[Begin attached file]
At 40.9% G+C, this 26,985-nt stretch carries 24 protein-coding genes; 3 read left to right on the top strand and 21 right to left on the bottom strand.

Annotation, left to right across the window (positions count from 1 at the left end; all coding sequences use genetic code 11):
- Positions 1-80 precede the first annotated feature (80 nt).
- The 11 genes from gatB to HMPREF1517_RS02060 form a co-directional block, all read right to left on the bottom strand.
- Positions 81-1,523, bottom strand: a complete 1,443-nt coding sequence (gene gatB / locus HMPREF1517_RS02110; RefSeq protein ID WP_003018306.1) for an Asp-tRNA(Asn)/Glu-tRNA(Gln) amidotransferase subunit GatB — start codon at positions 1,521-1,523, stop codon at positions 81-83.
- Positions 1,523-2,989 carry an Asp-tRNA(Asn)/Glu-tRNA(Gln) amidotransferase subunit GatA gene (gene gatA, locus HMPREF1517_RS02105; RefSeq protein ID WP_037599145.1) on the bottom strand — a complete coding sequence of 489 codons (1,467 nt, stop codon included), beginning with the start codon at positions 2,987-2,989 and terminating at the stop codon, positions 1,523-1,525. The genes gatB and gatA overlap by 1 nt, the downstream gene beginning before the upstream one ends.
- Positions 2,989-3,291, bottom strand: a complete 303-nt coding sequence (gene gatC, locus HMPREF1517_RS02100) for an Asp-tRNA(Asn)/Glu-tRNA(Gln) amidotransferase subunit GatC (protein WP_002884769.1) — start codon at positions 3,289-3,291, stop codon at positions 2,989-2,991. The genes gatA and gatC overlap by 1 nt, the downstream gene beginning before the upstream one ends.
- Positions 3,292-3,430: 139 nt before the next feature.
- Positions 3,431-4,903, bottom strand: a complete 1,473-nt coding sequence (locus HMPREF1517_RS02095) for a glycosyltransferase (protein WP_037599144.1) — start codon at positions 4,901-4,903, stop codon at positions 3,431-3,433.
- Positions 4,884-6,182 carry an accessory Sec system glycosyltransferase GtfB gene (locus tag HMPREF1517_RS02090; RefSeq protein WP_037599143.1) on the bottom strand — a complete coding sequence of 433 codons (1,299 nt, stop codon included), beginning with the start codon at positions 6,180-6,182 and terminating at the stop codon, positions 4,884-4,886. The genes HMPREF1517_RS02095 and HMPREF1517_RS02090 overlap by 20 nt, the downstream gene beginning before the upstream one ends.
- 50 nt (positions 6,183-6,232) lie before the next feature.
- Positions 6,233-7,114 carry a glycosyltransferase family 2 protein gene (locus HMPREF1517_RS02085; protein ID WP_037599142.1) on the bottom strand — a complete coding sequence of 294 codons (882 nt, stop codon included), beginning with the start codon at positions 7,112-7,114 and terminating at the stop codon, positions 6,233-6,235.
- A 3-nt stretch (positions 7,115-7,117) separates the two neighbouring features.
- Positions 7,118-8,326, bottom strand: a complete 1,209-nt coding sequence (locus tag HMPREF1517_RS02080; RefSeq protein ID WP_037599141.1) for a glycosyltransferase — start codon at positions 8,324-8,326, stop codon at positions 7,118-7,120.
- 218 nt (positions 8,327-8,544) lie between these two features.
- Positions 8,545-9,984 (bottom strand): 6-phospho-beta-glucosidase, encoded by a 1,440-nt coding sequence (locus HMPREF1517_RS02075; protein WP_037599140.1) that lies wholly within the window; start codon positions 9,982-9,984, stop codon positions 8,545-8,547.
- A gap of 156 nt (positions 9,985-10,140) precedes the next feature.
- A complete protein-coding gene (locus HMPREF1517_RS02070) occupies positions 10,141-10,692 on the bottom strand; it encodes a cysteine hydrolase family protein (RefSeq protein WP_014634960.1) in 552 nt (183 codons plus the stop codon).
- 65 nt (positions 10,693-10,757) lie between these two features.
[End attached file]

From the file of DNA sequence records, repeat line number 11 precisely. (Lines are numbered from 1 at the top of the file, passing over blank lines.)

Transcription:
- 50 nt (positions 6,183-6,232) lie before the next feature.